Interest in State-Backed Digital Currencies Rising
This week, two House Representatives presented Federal Reserve Chairman Jerome Powell with a letter calling for the Fed to seriously consider the creation of a digital currency.
Beginning their letter with, “As you are aware, the nature of money is changing,” French Hill (R-AR) and Bill Foster (D-IL) run through a brief history of money as we know it before relaying their central worry, “that the primacy of the U.S. Dollar [sic] could be in long-term jeopardy from wide adoption of digital fiat currencies.”
Such concern is bolstered by the knowledge that over 40 other countries are investigating the use of digital currencies, with Sweden, Uruguay, and China’s programs each being name dropped by Hill and Foster; as well as by comments by the President of the European Central Bank, Christine Lagarde, who noted that in the absence of digital currencies backed by central banks, private firms will be left to dominate the space, effectively bypassing banks, and ceding control of monetary policy as well as power to combat illegal financial activities such as money laundering.
Before signing off, the authors warn of the troubles that Libra, Facebook’s unlaunched cryptocurrency could release into the world of finance if the tech giant is allowed to run free of regulation; and they finish by asking Powell to consider a number of questions relating to the establishment of a US dollar digital currency.
Not found among these questions is the conundrum of whether a sovereign digital currency would be referred to as legal tender despite it being intangible.
Hill and Foster aren’t the first to raise this issue, in fact former Chairwoman of the Federal Deposit Insurance Corporation Sheila Bair wrote in Yahoo Finance last year urging the Fed to shift its focus. Naming the potential digital currency ‘FedCoin,’ Bair explains the benefits of such a creation, saying that during recessions the Fed could reduce the interest rate on FedCoin in order to encourage spending, while during boom years interest rates could be increased to avoid overheating of the economy. As well as this, Bair proposes that in the case of a downward economic spiral, the Fed could issue time-limited coins that will expire if not spent on consumption.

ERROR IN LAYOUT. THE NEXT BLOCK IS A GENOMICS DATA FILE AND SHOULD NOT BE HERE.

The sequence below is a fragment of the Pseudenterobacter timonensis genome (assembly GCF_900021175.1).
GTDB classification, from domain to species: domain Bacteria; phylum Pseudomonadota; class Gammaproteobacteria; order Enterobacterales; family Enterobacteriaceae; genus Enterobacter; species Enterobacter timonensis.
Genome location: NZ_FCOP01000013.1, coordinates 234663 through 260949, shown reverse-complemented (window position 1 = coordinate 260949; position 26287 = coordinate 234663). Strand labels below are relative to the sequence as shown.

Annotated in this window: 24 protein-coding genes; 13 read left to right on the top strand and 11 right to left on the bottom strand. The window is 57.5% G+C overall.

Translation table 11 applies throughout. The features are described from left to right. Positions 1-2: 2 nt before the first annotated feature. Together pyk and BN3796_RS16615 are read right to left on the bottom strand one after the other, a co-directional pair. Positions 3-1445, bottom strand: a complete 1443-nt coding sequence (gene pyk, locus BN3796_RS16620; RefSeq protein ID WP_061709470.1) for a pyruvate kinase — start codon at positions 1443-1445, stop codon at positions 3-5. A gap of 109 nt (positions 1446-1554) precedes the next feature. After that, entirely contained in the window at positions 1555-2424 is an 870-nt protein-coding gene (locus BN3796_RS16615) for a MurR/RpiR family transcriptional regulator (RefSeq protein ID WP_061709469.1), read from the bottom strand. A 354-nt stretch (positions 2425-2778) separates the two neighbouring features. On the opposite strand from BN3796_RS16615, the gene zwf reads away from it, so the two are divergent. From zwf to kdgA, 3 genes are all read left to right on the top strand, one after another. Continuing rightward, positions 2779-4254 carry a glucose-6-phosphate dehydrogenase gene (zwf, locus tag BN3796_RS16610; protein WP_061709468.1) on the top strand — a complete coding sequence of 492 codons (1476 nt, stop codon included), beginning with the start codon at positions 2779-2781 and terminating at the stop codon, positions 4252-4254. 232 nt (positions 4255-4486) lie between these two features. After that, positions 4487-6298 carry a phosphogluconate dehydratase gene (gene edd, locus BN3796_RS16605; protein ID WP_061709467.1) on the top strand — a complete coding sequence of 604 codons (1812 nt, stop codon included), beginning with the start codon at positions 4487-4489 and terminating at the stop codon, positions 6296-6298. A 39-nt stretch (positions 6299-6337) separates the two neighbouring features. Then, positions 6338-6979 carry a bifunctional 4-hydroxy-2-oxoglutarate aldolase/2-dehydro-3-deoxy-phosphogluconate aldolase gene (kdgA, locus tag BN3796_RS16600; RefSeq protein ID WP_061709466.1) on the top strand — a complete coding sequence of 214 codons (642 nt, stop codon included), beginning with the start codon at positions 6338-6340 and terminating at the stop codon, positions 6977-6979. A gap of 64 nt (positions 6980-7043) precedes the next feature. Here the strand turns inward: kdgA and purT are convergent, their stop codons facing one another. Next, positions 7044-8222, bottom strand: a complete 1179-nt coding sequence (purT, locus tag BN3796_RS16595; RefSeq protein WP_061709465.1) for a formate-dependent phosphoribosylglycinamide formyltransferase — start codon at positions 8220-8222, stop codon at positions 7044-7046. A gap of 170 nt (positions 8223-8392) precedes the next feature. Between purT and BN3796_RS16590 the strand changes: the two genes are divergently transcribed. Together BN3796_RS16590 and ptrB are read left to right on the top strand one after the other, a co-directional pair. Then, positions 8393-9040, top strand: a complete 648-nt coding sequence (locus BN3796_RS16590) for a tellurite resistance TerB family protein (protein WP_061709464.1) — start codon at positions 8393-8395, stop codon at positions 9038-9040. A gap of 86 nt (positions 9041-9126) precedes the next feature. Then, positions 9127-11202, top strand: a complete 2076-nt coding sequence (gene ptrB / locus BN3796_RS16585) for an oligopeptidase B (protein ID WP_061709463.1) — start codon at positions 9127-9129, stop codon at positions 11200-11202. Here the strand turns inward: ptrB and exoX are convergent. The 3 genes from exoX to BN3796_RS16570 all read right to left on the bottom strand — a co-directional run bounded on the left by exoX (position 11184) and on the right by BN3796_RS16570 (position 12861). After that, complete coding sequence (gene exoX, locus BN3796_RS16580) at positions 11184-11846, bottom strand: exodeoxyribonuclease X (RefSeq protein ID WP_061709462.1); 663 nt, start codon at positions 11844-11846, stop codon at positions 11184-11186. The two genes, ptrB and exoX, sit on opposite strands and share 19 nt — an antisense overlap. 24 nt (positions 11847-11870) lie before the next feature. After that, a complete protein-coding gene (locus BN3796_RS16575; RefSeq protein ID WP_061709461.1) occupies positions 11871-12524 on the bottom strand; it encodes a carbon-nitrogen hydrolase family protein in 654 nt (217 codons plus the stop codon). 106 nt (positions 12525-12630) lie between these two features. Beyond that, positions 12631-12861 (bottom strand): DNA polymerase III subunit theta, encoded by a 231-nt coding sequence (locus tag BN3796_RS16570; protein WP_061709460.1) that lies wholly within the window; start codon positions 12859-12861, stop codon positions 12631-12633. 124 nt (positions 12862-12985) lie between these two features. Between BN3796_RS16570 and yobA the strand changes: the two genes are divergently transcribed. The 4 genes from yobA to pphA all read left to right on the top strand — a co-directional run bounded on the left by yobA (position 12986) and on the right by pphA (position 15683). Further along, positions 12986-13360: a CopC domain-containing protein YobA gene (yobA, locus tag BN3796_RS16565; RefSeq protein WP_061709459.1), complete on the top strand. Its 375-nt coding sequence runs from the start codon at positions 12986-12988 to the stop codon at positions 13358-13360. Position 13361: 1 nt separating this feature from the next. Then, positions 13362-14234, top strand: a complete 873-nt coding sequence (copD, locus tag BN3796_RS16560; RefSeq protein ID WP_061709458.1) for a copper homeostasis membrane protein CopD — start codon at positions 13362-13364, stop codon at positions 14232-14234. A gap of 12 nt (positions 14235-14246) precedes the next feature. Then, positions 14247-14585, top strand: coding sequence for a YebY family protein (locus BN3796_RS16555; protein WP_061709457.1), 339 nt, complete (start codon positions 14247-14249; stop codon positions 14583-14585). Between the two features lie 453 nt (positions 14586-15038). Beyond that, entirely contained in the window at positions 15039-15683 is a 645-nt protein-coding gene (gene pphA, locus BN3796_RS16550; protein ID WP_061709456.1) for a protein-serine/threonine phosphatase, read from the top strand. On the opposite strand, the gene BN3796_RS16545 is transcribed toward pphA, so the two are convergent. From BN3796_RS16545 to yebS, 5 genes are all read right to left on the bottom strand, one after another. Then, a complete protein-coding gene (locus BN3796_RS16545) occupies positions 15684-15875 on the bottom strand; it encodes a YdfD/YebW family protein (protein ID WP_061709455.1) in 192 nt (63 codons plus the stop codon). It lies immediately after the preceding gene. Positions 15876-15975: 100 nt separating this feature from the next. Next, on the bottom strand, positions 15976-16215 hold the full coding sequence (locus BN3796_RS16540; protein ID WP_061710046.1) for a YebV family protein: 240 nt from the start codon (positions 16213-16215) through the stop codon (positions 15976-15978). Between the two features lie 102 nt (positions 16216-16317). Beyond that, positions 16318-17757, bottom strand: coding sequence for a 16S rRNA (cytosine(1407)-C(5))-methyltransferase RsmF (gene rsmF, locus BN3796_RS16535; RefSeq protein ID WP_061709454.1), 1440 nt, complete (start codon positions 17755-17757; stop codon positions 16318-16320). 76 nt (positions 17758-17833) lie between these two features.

Although it isn’t all sunshine and economic prosperity in Bair’s assessment, as she also notes that FedCoin has the potential to be a massive disruption to credit availability, with its implementation meaning that the over $10 million which is currently deposited by customers in American banks could vanish overnight if every American moved their savings to FedCoin. Regardless, Bair concludes her article with the warning that “If it does not stay ahead of this technology, not only could banking be disrupted – but the Fed itself could also be at risk.”
Bair’s comments are matched by former Bank of England Governor, Mark Carney, who, at the Economic Policy Symposium in August, discussed how a digital currency backed by a coalition of central banks, or as he termed it, a synthetic hegemonic currency (SHC), could allow for economies to move away from the US dollar as the global hedge currency and, thus, remove themselves from the currency’s domineering influence.
Interestingly, Hill and Foster’s letter comes the same week as news of a sovereign digital currency in Venezuela. President Nicolás Maduro confirmed that his government has plans to develop payment methods based off Bitcoin and that the country would begin stockpiling cryptocurrencies for its international reserves. These developments will accompany Petro, the cryptocurrency issued by the Venezuelan government that is backed by the country’s oil and mineral reserves.
As noted by Decrypt, despite his history of supporting Bitcoin, Juan Guaidó, Venezuela’s other President whose claim to the position has been recognized by Donald Trump, has described his rival’s move toward a digital currency as a show of “desperation.” In true crypto form, Guaidó also lambasted Petro in 2017 for not being a real cryptocurrency as its value is determined by oil.
With the initial promise of cryptocurrency as the herald of a more egalitarian currency free of borders and regulators having been largely undelivered in the developed world, as such currencies are instead used for speculating and turning profits, Maduro is framing his decision to double-down on digital currencies as a return to the original vision.
“Donald Trump and his sanctions are blocking Venezuela from carrying out transactions in any of the world’s banks,” said the president this week. “There’s other formulas to pay, and it’s what we’re using, because our payment system works perfectly in China and Russia … Venezuela is working with the world of cryptocurrencies as a free national and international payments system … The finance minister and Venezuela’s central bank have new instruments which we will activate very soon so that everyone can do banking transactions, as well as national and international payments through the central bank’s accounts.”
Whether or not Maduro’s plan will actually fulfill the original hopes for Bitcoin and cryptocurrencies is unsure, what is certain however is that more and more world leaders and policy makers are beginning to consider digital currencies as an issue to be reckoned with, rather than something to hodl at arm’s length.Last modified: October 4, 2019
Brendan Garrett was a Reporter at deBanked.